Read a few customer comments:
Ann Marie, says…I wanted to let you know that after taking two full days of the formula I woke up this morning with much less bone pain. Thank you again!
Josh Gray says…Through my study of traditional Chinese martial arts I became acquainted with traditional Chinese healing, especially the use of herbs and dit da jow. I came across Thomas Joiners book the Warrior as Healer, this book had the answers I’d been looking for - formulas for healing injuries, increasing strength and stamina, and to help calm the mind for qi gong. TFSOC has provided a service to my martial arts training and health in general. A recent injury serves as an example: while training I dislocated my elbow, within a couple weeks and to the surprise of doctors and therapists I had regained full range of motion and strength. Besides having youth on my side, I believe part of my speedy recovery is in debt to Chinese herbs, namely the Shaolin Shuang Jin Xue Gu Dan formula. Thanks TFSOC for providing a quality mail order Chinese herbal service!
Herbs used to Heal Strained Ligaments and Injury Prevention
Over the years we’ve learned that although an occasional injury is inevitable a large percentage of the injuries suffered by martial artists, especially injuries involving the sinews (ligaments and tendons) are often preventable. Like the other so-called “blood sports,” the inherent risk of injuries from sparring and the physical demands of daily training make an occasional injury an unavoidable consequence that is more or less considered an acceptable part of the journey in an effort to master our art. Be that as it may, the number of injuries and the training time that’s lost during recovery can be dramatically reduced by doing three things: 1) adequately warming up before stretching, 2) devoting a proportionate amount of time to stretching compared to the amount of time spent performing kata, practicing combat techniques, and sparring, and 3) making regular massage a part of your training regimen.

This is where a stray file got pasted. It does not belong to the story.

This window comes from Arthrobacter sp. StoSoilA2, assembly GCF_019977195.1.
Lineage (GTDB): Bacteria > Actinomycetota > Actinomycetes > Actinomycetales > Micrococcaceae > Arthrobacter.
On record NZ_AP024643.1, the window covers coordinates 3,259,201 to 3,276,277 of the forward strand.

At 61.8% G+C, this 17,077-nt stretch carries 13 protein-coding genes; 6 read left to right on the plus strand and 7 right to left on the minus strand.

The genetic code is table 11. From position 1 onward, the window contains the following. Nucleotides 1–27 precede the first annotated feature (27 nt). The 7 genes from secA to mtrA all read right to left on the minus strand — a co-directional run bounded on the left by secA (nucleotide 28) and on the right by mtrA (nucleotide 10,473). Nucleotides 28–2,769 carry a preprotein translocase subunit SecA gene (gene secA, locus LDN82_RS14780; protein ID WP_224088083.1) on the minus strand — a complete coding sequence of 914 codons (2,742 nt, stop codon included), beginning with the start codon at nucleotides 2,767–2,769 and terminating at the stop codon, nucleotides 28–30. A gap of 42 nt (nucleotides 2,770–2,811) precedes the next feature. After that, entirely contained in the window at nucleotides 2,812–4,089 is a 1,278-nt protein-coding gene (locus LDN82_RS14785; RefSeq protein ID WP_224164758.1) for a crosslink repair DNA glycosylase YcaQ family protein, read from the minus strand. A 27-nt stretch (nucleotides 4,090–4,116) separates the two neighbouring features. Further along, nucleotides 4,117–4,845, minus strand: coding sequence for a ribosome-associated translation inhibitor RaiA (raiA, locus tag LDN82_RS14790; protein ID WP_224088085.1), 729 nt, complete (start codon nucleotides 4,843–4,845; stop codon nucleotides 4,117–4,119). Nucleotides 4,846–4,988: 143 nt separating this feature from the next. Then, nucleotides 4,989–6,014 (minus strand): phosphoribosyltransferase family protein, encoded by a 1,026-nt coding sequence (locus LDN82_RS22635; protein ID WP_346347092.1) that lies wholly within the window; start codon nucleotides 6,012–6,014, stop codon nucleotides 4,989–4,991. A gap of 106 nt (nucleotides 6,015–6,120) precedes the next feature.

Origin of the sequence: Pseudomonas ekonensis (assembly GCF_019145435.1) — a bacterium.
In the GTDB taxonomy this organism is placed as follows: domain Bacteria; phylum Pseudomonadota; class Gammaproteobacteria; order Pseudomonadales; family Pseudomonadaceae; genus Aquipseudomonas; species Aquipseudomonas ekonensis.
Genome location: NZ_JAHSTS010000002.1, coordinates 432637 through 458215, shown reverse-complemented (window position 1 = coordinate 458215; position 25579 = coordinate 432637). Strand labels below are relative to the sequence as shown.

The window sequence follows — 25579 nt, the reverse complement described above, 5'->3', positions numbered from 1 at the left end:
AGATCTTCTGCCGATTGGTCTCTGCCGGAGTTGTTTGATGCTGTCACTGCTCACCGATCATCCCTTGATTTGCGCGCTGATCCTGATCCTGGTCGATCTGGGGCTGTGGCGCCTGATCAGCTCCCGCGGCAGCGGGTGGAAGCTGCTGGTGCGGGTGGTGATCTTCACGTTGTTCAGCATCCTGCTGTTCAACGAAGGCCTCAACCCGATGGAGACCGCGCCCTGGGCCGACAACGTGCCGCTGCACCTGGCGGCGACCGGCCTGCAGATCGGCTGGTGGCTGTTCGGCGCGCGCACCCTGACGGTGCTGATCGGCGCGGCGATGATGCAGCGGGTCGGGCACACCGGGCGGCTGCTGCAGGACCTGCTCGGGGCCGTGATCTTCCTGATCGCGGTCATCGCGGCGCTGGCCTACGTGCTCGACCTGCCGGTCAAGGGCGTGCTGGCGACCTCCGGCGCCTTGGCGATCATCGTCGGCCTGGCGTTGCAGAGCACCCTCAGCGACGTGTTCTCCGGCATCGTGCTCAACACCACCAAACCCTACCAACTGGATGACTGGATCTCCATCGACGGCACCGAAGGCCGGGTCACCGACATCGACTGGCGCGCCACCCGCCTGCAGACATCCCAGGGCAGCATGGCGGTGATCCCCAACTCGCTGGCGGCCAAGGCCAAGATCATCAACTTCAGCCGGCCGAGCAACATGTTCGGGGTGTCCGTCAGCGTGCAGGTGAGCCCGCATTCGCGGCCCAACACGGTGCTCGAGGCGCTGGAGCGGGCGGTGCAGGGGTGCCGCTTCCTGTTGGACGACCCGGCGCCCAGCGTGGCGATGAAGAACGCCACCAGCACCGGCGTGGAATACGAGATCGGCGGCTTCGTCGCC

Stretching, which stimulates the production of synovial fluid and lubricate the joints, increases the body’s flexibility which is a major factor in the successful performance of a wide range of disciplines from archery, to ballet, to martial arts. Unlike students of the other disciplines, far too few martial arts practitioners truly recognize the benefits of stretching. Most marginalize its importance and pay a disproportionate amount of attention to strength training, cardio-vascular fitness, and perfecting combat skills.
In both classical dance as well as the martial arts our bodies are our instruments and a common goal of both disciplines should be the development of optimal flexibility. In the art of dance and likewise in the art of war the practitioner is encouraged to become as limber as he/she is capable of in order to improve the performance of their art, and reduce the risk of injury.
Practitioners of Chinese martial arts have always recognized the importance of making their bodies subtle and flexible in order to become proficient in kung fu and minimize the strains, sprains, and contusions that are an inherent part of training. A key component of their injury avoidance strategy is the attention that is given to attaining maximum flexibility by following a well- designed systematic stretching regimen.
According to traditional guidelines beginners and mid-level martial artists are advised to stretch a minimum once a day, three to five days per week to maintain flexibility. Higher level dedicated practitioners have been known to stretch as much as two to three times per day six or seven days a week. The legendary Taoist formula Jin Gu Jia Wan can be used to provide herbal support that enhances the effectiveness of the stretching regimen and further improves flexibility by increasing synovial fluid, improving circulation, and strengthening the joints. Here’s the link for access to Jin Gu Jia Wan: Improve-Flexibility-with-Jin-Gu-Jia-310
To insure that optimal results are obtained there is one important point that needs to be emphasized. According to some of the most highly respected athletic trainers and martial arts instructors the idea that stretching is part of the warm-up is patently incorrect. According to these experts the warm up and stretching are two entirely separate events!
If the experts are to be believed two common errors in the training regimen of many martial artists is the minimal amount of time that is devoted to stretching, and an unwillingness to postpone stretching until the body is sufficiently warm. There is unanimous agreement among these fitness gurus that stretching should always be preceded by a warm up in order to elevate the body temperature and improve connective tissue and muscle extension by increasing the circulation of blood and Chi. When proper attention is given to this seemingly minor detail not only will it decrease the severity of an injury if one occurs, more significantly it can reduce injuries by as much as 60-70%.
All that said, a high number of martial art injuries involve sprained, strained, pulled, twisted, or torn ligaments/ tendons and if you have a torn ligament, pulled a tendon or muscle, the following formulas are very effective in providing pain relief, healing the injury, as well as strengthening the tendons to prevent further injury.
Usage for a minimum of 60-days is recommended for these formulas.